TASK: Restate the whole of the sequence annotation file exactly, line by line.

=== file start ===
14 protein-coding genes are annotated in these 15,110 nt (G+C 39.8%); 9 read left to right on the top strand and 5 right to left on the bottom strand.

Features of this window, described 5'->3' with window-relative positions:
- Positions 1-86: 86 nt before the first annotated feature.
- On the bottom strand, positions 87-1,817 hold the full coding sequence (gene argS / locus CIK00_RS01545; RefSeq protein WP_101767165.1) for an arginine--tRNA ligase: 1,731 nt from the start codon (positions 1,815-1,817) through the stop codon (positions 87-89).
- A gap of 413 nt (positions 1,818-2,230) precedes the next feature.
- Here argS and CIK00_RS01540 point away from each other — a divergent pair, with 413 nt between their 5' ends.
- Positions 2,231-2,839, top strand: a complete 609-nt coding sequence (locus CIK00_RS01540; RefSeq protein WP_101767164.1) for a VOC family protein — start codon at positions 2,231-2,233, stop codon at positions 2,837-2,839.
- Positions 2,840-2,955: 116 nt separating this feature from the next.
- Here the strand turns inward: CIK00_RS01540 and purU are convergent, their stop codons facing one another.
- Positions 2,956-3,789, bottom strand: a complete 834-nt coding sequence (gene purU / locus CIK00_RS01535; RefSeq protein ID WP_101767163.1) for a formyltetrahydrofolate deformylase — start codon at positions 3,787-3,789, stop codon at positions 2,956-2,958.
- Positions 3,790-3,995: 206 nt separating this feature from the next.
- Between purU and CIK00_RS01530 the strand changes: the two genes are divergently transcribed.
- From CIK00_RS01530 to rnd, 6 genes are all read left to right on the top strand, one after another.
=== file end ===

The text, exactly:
14 protein-coding genes are annotated in these 15,110 nt (G+C 39.8%); 9 read left to right on the top strand and 5 right to left on the bottom strand.

Features of this window, described 5'->3' with window-relative positions:
- Positions 1-86: 86 nt before the first annotated feature.
- On the bottom strand, positions 87-1,817 hold the full coding sequence (gene argS / locus CIK00_RS01545; RefSeq protein WP_101767165.1) for an arginine--tRNA ligase: 1,731 nt from the start codon (positions 1,815-1,817) through the stop codon (positions 87-89).
- A gap of 413 nt (positions 1,818-2,230) precedes the next feature.
- Here argS and CIK00_RS01540 point away from each other — a divergent pair, with 413 nt between their 5' ends.
- Positions 2,231-2,839, top strand: a complete 609-nt coding sequence (locus CIK00_RS01540; RefSeq protein WP_101767164.1) for a VOC family protein — start codon at positions 2,231-2,233, stop codon at positions 2,837-2,839.
- Positions 2,840-2,955: 116 nt separating this feature from the next.
- Here the strand turns inward: CIK00_RS01540 and purU are convergent, their stop codons facing one another.
- Positions 2,956-3,789, bottom strand: a complete 834-nt coding sequence (gene purU / locus CIK00_RS01535; RefSeq protein ID WP_101767163.1) for a formyltetrahydrofolate deformylase — start codon at positions 3,787-3,789, stop codon at positions 2,956-2,958.
- Positions 3,790-3,995: 206 nt separating this feature from the next.
- Between purU and CIK00_RS01530 the strand changes: the two genes are divergently transcribed.
- From CIK00_RS01530 to rnd, 6 genes are all read left to right on the top strand, one after another.